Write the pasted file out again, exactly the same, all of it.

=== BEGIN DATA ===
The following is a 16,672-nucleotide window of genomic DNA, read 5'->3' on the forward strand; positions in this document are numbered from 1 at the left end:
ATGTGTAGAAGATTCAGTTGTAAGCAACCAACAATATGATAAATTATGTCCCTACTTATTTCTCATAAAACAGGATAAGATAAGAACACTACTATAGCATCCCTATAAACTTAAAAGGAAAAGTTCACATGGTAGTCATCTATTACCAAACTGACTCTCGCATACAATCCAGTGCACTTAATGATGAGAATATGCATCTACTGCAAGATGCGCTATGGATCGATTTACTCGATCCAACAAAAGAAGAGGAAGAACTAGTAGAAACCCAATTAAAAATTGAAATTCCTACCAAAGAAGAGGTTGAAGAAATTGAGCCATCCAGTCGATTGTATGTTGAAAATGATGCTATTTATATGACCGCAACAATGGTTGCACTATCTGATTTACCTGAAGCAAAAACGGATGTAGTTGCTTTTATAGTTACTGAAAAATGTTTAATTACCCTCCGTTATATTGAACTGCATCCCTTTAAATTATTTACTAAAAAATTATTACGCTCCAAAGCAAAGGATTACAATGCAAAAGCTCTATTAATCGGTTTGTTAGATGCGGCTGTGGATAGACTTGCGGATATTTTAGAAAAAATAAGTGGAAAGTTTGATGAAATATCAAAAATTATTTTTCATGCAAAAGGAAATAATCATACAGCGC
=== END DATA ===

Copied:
The following is a 16,672-nucleotide window of genomic DNA, read 5'->3' on the forward strand; positions in this document are numbered from 1 at the left end:
ATGTGTAGAAGATTCAGTTGTAAGCAACCAACAATATGATAAATTATGTCCCTACTTATTTCTCATAAAACAGGATAAGATAAGAACACTACTATAGCATCCCTATAAACTTAAAAGGAAAAGTTCACATGGTAGTCATCTATTACCAAACTGACTCTCGCATACAATCCAGTGCACTTAATGATGAGAATATGCATCTACTGCAAGATGCGCTATGGATCGATTTACTCGATCCAACAAAAGAAGAGGAAGAACTAGTAGAAACCCAATTAAAAATTGAAATTCCTACCAAAGAAGAGGTTGAAGAAATTGAGCCATCCAGTCGATTGTATGTTGAAAATGATGCTATTTATATGACCGCAACAATGGTTGCACTATCTGATTTACCTGAAGCAAAAACGGATGTAGTTGCTTTTATAGTTACTGAAAAATGTTTAATTACCCTCCGTTATATTGAACTGCATCCCTTTAAATTATTTACTAAAAAATTATTACGCTCCAAAGCAAAGGATTACAATGCAAAAGCTCTATTAATCGGTTTGTTAGATGCGGCTGTGGATAGACTTGCGGATATTTTAGAAAAAATAAGTGGAAAGTTTGATGAAATATCAAAAATTATTTTTCATGCAAAAGGAAATAATCATACAGCGC